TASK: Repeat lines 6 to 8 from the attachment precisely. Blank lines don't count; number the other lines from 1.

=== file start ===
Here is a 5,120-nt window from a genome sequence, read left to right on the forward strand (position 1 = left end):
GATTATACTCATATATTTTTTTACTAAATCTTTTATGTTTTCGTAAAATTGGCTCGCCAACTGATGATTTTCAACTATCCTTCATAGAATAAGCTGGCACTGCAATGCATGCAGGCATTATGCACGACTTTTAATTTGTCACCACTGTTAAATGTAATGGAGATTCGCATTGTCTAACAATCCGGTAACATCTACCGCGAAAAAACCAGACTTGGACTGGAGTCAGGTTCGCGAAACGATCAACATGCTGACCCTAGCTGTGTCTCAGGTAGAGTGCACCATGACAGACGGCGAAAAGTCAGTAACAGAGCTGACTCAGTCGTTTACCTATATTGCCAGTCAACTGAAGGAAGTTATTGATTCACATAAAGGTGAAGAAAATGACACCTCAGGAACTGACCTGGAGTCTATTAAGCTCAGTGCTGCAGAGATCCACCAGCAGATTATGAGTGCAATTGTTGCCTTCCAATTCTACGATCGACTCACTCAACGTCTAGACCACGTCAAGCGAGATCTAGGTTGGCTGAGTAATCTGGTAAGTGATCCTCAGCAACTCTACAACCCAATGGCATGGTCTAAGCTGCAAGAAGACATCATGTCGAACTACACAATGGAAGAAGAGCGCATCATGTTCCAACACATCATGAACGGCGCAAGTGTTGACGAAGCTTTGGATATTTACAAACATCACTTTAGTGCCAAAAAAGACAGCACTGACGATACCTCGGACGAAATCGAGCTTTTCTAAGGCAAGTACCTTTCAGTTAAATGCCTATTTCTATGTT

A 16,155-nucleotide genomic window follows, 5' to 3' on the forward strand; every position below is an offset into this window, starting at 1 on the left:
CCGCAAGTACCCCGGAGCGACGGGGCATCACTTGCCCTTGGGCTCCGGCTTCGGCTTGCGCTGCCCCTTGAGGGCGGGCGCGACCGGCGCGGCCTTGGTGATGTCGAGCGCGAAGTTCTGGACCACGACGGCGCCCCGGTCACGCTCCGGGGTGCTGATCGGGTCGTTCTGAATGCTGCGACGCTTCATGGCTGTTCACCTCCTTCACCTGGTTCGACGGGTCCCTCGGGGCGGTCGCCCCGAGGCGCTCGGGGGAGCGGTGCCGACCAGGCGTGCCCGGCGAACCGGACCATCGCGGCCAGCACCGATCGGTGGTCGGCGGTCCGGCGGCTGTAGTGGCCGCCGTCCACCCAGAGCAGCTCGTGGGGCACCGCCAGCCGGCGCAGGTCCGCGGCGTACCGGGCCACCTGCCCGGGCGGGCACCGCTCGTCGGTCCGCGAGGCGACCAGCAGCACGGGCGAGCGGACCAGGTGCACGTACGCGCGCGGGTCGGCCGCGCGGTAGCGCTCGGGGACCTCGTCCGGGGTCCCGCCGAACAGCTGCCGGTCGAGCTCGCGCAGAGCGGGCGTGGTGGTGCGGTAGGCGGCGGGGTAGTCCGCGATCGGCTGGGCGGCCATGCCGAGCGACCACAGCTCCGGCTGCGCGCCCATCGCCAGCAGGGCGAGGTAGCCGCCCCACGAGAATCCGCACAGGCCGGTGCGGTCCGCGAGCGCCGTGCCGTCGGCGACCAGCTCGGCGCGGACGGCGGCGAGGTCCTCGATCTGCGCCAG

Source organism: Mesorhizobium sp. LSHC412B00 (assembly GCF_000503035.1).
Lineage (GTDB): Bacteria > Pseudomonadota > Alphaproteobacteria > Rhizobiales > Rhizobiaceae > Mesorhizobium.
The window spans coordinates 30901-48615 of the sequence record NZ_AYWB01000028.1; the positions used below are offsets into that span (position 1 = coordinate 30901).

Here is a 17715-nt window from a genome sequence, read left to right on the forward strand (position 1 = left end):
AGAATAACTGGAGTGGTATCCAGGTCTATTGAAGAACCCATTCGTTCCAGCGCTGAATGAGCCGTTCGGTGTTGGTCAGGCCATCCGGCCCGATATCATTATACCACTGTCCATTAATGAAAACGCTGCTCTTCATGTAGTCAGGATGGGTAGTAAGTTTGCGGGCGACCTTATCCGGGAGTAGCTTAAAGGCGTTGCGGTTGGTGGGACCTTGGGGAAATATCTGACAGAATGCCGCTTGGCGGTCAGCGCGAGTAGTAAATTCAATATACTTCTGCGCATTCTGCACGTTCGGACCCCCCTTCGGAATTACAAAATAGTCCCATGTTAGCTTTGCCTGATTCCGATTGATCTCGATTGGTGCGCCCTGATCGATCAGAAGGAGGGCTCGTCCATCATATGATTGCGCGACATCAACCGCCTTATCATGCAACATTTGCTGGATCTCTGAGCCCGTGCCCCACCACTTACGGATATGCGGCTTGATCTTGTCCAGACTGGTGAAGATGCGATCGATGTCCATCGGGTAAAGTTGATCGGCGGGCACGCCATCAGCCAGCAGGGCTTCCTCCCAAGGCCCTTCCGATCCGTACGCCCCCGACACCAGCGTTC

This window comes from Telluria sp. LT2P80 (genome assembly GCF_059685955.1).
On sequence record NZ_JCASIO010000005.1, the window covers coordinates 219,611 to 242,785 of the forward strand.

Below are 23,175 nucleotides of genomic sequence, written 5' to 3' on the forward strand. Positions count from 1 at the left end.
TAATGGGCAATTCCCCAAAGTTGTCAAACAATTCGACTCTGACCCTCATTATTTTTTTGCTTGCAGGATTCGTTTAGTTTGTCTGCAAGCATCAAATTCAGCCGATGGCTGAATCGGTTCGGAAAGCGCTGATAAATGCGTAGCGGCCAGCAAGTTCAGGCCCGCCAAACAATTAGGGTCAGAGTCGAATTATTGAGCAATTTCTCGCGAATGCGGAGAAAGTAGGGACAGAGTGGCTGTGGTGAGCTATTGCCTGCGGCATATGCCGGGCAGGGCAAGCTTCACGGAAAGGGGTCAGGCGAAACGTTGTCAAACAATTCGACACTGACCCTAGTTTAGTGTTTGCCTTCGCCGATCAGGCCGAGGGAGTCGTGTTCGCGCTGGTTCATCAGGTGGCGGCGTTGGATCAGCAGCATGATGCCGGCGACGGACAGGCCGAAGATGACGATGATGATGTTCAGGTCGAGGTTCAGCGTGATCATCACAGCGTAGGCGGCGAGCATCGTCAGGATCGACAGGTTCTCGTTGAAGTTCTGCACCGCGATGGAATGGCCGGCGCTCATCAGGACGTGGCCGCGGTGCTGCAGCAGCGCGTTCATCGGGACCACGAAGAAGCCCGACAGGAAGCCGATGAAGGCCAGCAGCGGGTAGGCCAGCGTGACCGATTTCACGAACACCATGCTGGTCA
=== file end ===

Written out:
Lineage (GTDB): Bacteria > Pseudomonadota > Alphaproteobacteria > Rhizobiales > Rhizobiaceae > Mesorhizobium.
The window spans coordinates 30901-48615 of the sequence record NZ_AYWB01000028.1; the positions used below are offsets into that span (position 1 = coordinate 30901).

Here is a 17715-nt window from a genome sequence, read left to right on the forward strand (position 1 = left end):